I don't know how tall Sheff is, but he is tall enough to reach up and grab the support beam over the Pepper Jack stage. Not only did he use this for balance, but also for playing tambourine. During "Red" from the 2002 release Don't Fall in Love With Everyone You See, the rest of the band mouthed along to all of the words. I saw Sparklehorse last year, and, as much as I love Mark Linkos's music, he and the rest of his band (except the drummer) were practically comatose during the show. It was awesome to see Okkervil River getting behind their singer for more than just musical support.

Both "Our Life Is Not a Movie or Maybe" and "For Real" featured tight, rockin, extended jam sessions at the end of the songs. After "Westfall," bassist Patrick Pestorius came to the mic and lead everyone is singing Happy Birthday to drummer Travis Nelsen.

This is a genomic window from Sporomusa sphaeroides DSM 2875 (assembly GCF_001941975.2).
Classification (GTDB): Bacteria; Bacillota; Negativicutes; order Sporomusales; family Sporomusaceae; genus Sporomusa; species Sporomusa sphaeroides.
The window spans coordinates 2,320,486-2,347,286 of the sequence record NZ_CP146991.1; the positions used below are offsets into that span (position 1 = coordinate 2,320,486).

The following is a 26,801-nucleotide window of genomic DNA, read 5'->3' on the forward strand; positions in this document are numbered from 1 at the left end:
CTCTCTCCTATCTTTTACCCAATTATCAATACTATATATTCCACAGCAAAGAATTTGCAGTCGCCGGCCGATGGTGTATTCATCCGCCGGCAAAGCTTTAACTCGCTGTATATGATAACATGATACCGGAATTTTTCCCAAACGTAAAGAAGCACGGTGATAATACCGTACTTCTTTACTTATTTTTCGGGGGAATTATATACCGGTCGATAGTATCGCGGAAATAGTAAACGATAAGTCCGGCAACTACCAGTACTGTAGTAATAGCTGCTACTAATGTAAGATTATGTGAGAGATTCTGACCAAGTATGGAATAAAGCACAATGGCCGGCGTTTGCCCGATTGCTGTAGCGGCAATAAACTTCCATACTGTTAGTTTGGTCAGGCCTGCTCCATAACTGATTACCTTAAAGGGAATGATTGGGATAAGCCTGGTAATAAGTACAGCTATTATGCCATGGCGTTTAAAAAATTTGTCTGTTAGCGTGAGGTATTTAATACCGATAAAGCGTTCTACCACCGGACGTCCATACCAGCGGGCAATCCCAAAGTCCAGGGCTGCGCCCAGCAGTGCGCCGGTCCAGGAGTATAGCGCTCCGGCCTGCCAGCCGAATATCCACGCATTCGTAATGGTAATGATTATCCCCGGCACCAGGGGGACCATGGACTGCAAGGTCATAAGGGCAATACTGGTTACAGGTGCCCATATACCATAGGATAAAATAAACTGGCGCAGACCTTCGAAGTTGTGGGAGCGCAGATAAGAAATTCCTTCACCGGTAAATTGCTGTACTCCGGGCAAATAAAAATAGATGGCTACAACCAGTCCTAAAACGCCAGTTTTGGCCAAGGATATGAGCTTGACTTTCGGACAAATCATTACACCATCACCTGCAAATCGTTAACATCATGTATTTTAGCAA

For their "encore," the band just stepped to the side of the stage as this small venue didn't have any off-stage area to go to. Sheff immediately came back to the stage and joked about the "charade" of leaving the stage only to come back seconds later. The he started into the "Title Track" from The Stage Names, but cut out half way through saying, "I changed my mind about that song." Then brought Brian Cassidy back onto the stage to play pedal steel and said, "I can’t remember how to play any other song solo."

The fans were fantastic at this show, and I had a fabulous time. I caught a lot of hell from my idiot friends for driving all of the way out to Hamilton to see same band that I saw the previous night, but I would do it again in a second. Okkervil River is worth a double feature and a mini-road trip.

1. The Presidents Dead
2. It Ends With a Fall.mp3
Buy: Down the River of Golden Dreams (2003)
3. A Hand to Take Hold of the Scene
4. No Key No Plans
5. The Latest Toughs
6. Girl In Port
7. Plus Ones
8. You Can't Hold the Hand of a Rock and Roll Man
9. Unless It's Kicks
10. Black
11. Red
12. Our Life Is Not a Movie or Maybe
13. For Real
14. Westfall

15. Title Track
16. A Stone
17. O, Dana (Big Star Cover)
18. John Allyn Smith Sails
19. Last Love Song for Now

Thursday, November 11, 2010

Corb Lund and the Hurtin' Albertans, Nov. 2, Oakville Centre for the Performing Arts